La Dona Fruit announced its readiness to satisfy European demand for MD2 pineapples from Panama this summer, after adapting the business to mitigate the global coronavirus pandemic.
As well as renewing its GlobalGAP certification, La Dona has introduced additional strict hygiene measures to protect workers at its pineapple farm in La Chorrera, Panama. Where necessary, alternative airfreight and seafreight capacity has been secured quickly to guarantee the continuity of exports.
La Dona’s flagship pineapple business in Panama continues to thrive. Despite the pandemic, fruit quality and export volume remain consistent thanks to the resilience and adaptability of the workforce and its leaders.
La Dona Fruit’s Director of Pineapple Operations, Paul Vergara, explains: “Volume has remained pretty steady. We’re exporting over 60 tonnes of pineapples a week by air and sea to retailers and wholesalers across Europe. In late March, we made a slight switch to more seafreight when air routes became temporarily unavailable. Since early May we’re back up to four flights a week. Air cargo space is limited out of Central America currently, but we’ve worked hard to negotiate space and rates. Now every KLM flight leaving Panama has some of our pineapples on board.”
Vergara reveals: “During the first few weeks of June we will trial shipping highly-ripened pineapples under different ozone atmosphere conditions to gauge whether we can switch more airfreight volume to containers. Nonetheless, we expect airfreight to return to normal by September as the airlines start to resume routes over the next two to three months.”
On the farm in Panama, La Dona has heightened its hygiene and security requirements. Vergara points out: “We’re taking everyone’s temperatures, everyone is wearing face masks, we’re stopping to wash hands every two hours, and we’re documenting anyone coming onto the farm. As of June, working hours are back up to the full 45 hours a week, after initially reducing to 32 hours for a period of time to comply with the local lockdown.”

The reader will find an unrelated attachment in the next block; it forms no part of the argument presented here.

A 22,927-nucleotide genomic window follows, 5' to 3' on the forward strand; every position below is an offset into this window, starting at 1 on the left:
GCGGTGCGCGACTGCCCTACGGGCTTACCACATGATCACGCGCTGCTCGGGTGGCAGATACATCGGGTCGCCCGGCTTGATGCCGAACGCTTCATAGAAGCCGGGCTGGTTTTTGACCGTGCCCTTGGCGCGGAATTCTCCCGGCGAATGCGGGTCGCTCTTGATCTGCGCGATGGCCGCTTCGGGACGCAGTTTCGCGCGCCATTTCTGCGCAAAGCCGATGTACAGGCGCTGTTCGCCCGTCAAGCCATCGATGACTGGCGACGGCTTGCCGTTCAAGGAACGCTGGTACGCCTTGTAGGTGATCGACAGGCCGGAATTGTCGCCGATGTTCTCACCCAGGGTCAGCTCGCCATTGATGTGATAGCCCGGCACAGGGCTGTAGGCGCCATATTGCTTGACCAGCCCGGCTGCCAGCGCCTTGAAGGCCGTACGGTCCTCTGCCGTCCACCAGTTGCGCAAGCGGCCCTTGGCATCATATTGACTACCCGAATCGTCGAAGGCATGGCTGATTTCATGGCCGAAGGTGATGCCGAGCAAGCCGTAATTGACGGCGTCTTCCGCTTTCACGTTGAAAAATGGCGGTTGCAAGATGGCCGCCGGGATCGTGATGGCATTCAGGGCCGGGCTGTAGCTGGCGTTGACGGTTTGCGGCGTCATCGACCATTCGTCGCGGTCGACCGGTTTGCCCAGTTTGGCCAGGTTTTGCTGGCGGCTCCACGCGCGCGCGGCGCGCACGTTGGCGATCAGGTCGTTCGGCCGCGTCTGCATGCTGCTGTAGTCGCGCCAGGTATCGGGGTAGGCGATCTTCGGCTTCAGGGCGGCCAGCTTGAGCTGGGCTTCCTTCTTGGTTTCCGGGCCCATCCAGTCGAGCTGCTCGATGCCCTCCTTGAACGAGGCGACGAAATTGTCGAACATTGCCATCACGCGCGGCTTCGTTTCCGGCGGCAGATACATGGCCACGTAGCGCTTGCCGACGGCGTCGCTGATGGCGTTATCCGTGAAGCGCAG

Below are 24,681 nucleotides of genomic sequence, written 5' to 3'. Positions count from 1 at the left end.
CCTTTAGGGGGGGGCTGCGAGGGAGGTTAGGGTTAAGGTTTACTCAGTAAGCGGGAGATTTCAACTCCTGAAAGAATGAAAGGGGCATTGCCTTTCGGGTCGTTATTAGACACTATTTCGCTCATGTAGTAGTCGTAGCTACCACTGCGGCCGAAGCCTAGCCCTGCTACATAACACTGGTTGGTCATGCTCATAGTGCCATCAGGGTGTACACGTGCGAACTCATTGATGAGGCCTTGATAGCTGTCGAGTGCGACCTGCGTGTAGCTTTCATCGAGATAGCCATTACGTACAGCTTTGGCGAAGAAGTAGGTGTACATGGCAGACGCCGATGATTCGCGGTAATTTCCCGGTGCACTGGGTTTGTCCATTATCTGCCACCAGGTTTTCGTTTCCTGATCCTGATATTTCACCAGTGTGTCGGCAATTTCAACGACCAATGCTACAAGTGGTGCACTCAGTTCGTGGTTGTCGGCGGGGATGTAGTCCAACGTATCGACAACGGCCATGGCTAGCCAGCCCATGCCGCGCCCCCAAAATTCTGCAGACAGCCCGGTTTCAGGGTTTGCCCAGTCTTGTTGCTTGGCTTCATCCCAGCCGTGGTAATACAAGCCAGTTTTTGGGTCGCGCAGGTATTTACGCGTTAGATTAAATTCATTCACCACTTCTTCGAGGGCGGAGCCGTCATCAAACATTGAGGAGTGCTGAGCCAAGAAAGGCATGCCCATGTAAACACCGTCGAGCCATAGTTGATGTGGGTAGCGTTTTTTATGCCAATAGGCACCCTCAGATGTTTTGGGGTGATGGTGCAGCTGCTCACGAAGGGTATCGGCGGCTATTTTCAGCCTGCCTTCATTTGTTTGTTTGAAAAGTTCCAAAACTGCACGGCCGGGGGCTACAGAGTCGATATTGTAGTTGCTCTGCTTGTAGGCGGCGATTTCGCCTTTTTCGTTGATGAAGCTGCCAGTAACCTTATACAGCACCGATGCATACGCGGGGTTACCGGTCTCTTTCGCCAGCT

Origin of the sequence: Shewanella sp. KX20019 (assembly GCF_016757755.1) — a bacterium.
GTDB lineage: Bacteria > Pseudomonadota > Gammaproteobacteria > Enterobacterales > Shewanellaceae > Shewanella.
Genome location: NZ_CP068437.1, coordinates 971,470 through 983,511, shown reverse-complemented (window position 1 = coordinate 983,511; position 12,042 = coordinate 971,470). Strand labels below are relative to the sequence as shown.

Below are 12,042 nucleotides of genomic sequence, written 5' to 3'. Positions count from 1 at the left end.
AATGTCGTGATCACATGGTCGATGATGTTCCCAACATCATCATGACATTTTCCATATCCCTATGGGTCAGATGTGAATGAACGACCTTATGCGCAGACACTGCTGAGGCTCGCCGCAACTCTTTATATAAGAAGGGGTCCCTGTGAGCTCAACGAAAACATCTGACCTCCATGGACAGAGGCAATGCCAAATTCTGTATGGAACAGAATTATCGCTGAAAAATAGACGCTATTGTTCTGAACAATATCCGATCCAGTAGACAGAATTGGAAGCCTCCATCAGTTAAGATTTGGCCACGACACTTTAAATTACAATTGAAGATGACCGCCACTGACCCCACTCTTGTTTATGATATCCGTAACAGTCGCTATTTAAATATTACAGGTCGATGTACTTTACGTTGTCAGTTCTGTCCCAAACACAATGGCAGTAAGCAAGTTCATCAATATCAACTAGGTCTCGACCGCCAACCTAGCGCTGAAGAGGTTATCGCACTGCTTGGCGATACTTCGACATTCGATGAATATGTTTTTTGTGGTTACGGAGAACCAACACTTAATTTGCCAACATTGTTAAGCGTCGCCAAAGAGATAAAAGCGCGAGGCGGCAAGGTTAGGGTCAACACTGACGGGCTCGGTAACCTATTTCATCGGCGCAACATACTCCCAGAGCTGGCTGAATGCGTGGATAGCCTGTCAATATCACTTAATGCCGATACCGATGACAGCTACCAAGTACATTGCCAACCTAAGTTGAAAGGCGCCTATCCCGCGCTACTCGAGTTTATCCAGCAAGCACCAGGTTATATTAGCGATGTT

Vergara shares: “Panama receives enough rainfall and sunlight for pineapple production to be really effective, and for quality to be better, in my opinion. By comparison, Costa Rica receives 40 percent more rainfall annually, so their fruit has a higher water content. Our pineapples contain less water, yet they still have a high sugar content, which produces more flavour."
La Dona supplies golden pineapples year-round. Exports increase by least 30-40 percent between September and December to satisfy Europe’s traditional peak in demand.
Vergara comments: “It’s going to be a strange year, and difficult to predict week by week. Europeans usually consume local produce over the summer, while pineapple consumption rises again from September onwards. But anything could happen this summer, especially if some countries do have issues finding enough workers to pick local fruit."
In addition to renewing its GlobalGAP certificate, in late February La Dona’s pineapple farm in Panama achieved HACCP accreditation in official recognition of its social responsibility efforts.